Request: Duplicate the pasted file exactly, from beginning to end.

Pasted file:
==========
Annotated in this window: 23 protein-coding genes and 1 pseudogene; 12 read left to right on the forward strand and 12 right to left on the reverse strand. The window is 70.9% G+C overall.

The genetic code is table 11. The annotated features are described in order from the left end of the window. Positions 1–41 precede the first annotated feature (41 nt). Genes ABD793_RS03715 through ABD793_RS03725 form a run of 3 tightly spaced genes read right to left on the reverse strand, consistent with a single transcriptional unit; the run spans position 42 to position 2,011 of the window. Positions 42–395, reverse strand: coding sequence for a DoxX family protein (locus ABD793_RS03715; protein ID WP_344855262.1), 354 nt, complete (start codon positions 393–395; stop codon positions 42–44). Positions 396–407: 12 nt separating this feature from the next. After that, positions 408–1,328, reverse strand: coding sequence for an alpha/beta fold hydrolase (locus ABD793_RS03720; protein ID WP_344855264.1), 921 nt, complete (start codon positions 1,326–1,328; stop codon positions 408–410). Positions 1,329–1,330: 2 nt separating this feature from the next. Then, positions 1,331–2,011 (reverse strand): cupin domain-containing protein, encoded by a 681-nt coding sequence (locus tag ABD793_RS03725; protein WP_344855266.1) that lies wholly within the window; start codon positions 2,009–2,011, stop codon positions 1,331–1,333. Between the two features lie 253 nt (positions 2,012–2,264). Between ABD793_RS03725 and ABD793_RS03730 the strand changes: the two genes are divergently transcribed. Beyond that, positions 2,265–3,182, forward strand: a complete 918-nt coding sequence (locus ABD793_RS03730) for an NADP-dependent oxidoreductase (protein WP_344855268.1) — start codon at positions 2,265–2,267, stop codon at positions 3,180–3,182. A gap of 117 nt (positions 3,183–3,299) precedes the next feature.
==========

Annotated in this window: 23 protein-coding genes and 1 pseudogene; 12 read left to right on the forward strand and 12 right to left on the reverse strand. The window is 70.9% G+C overall.

The genetic code is table 11. The annotated features are described in order from the left end of the window. Positions 1–41 precede the first annotated feature (41 nt). Genes ABD793_RS03715 through ABD793_RS03725 form a run of 3 tightly spaced genes read right to left on the reverse strand, consistent with a single transcriptional unit; the run spans position 42 to position 2,011 of the window. Positions 42–395, reverse strand: coding sequence for a DoxX family protein (locus ABD793_RS03715; protein ID WP_344855262.1), 354 nt, complete (start codon positions 393–395; stop codon positions 42–44). Positions 396–407: 12 nt separating this feature from the next. After that, positions 408–1,328, reverse strand: coding sequence for an alpha/beta fold hydrolase (locus ABD793_RS03720; protein ID WP_344855264.1), 921 nt, complete (start codon positions 1,326–1,328; stop codon positions 408–410). Positions 1,329–1,330: 2 nt separating this feature from the next. Then, positions 1,331–2,011 (reverse strand): cupin domain-containing protein, encoded by a 681-nt coding sequence (locus tag ABD793_RS03725; protein WP_344855266.1) that lies wholly within the window; start codon positions 2,009–2,011, stop codon positions 1,331–1,333. Between the two features lie 253 nt (positions 2,012–2,264). Between ABD793_RS03725 and ABD793_RS03730 the strand changes: the two genes are divergently transcribed. Beyond that, positions 2,265–3,182, forward strand: a complete 918-nt coding sequence (locus ABD793_RS03730) for an NADP-dependent oxidoreductase (protein WP_344855268.1) — start codon at positions 2,265–2,267, stop codon at positions 3,180–3,182. A gap of 117 nt (positions 3,183–3,299) precedes the next feature.